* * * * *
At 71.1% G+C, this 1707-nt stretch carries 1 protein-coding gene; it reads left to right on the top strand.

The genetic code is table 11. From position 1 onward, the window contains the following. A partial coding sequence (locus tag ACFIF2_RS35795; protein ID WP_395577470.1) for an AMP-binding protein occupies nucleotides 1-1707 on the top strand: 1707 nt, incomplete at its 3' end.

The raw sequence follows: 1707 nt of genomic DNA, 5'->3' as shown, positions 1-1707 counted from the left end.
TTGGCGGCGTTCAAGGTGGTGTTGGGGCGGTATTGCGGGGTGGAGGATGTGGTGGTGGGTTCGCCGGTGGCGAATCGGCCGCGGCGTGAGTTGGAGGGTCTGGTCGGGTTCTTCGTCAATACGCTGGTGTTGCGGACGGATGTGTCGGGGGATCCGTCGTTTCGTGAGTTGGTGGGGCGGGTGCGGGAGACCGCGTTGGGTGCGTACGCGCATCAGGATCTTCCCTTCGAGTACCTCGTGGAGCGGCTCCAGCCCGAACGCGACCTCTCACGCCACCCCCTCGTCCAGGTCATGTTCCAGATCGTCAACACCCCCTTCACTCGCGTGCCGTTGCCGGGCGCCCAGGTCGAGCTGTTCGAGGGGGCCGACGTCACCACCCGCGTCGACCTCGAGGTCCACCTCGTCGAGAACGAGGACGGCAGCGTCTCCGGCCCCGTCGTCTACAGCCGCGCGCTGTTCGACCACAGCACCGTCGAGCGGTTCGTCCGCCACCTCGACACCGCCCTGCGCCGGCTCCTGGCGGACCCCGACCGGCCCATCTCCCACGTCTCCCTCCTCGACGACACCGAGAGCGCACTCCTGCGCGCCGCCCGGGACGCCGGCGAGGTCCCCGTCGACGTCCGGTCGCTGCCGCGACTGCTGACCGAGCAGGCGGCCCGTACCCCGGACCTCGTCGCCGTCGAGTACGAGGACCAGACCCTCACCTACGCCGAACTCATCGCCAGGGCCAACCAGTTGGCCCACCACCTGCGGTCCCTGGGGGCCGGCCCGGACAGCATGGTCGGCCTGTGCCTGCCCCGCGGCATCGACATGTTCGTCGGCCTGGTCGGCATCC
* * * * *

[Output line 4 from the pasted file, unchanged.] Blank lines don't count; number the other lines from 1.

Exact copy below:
TTGGCGGCGTTCAAGGTGGTGTTGGGGCGGTATTGCGGGGTGGAGGATGTGGTGGTGGGTTCGCCGGTGGCGAATCGGCCGCGGCGTGAGTTGGAGGGTCTGGTCGGGTTCTTCGTCAATACGCTGGTGTTGCGGACGGATGTGTCGGGGGATCCGTCGTTTCGTGAGTTGGTGGGGCGGGTGCGGGAGACCGCGTTGGGTGCGTACGCGCATCAGGATCTTCCCTTCGAGTACCTCGTGGAGCGGCTCCAGCCCGAACGCGACCTCTCACGCCACCCCCTCGTCCAGGTCATGTTCCAGATCGTCAACACCCCCTTCACTCGCGTGCCGTTGCCGGGCGCCCAGGTCGAGCTGTTCGAGGGGGCCGACGTCACCACCCGCGTCGACCTCGAGGTCCACCTCGTCGAGAACGAGGACGGCAGCGTCTCCGGCCCCGTCGTCTACAGCCGCGCGCTGTTCGACCACAGCACCGTCGAGCGGTTCGTCCGCCACCTCGACACCGCCCTGCGCCGGCTCCTGGCGGACCCCGACCGGCCCATCTCCCACGTCTCCCTCCTCGACGACACCGAGAGCGCACTCCTGCGCGCCGCCCGGGACGCCGGCGAGGTCCCCGTCGACGTCCGGTCGCTGCCGCGACTGCTGACCGAGCAGGCGGCCCGTACCCCGGACCTCGTCGCCGTCGAGTACGAGGACCAGACCCTCACCTACGCCGAACTCATCGCCAGGGCCAACCAGTTGGCCCACCACCTGCGGTCCCTGGGGGCCGGCCCGGACAGCATGGTCGGCCTGTGCCTGCCCCGCGGCATCGACATGTTCGTCGGCCTGGTCGGCATCC